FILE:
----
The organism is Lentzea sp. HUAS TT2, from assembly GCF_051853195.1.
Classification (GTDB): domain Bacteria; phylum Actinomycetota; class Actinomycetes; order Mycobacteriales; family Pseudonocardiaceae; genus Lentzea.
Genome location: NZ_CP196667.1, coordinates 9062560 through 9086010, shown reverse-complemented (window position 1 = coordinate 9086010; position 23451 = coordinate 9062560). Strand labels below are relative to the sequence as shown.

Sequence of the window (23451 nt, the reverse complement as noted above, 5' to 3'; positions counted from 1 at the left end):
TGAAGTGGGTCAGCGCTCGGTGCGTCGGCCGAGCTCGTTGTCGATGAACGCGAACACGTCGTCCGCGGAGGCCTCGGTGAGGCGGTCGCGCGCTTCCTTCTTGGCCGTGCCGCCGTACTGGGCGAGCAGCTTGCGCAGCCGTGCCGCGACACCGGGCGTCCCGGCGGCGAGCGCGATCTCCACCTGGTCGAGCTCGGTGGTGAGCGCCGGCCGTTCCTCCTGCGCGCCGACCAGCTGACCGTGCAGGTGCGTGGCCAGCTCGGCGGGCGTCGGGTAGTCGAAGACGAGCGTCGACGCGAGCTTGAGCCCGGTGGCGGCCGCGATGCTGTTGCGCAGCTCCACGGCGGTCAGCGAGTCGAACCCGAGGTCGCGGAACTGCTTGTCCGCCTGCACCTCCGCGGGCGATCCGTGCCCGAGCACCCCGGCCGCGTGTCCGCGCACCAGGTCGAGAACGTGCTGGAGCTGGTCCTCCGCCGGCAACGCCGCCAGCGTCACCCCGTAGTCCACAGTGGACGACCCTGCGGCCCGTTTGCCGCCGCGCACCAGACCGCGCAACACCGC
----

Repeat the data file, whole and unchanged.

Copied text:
The organism is Lentzea sp. HUAS TT2, from assembly GCF_051853195.1.
Classification (GTDB): domain Bacteria; phylum Actinomycetota; class Actinomycetes; order Mycobacteriales; family Pseudonocardiaceae; genus Lentzea.
Genome location: NZ_CP196667.1, coordinates 9062560 through 9086010, shown reverse-complemented (window position 1 = coordinate 9086010; position 23451 = coordinate 9062560). Strand labels below are relative to the sequence as shown.

Sequence of the window (23451 nt, the reverse complement as noted above, 5' to 3'; positions counted from 1 at the left end):
TGAAGTGGGTCAGCGCTCGGTGCGTCGGCCGAGCTCGTTGTCGATGAACGCGAACACGTCGTCCGCGGAGGCCTCGGTGAGGCGGTCGCGCGCTTCCTTCTTGGCCGTGCCGCCGTACTGGGCGAGCAGCTTGCGCAGCCGTGCCGCGACACCGGGCGTCCCGGCGGCGAGCGCGATCTCCACCTGGTCGAGCTCGGTGGTGAGCGCCGGCCGTTCCTCCTGCGCGCCGACCAGCTGACCGTGCAGGTGCGTGGCCAGCTCGGCGGGCGTCGGGTAGTCGAAGACGAGCGTCGACGCGAGCTTGAGCCCGGTGGCGGCCGCGATGCTGTTGCGCAGCTCCACGGCGGTCAGCGAGTCGAACCCGAGGTCGCGGAACTGCTTGTCCGCCTGCACCTCCGCGGGCGATCCGTGCCCGAGCACCCCGGCCGCGTGTCCGCGCACCAGGTCGAGAACGTGCTGGAGCTGGTCCTCCGCCGGCAACGCCGCCAGCGTCACCCCGTAGTCCACAGTGGACGACCCTGCGGCCCGTTTGCCGCCGCGCACCAGACCGCGCAACACCGC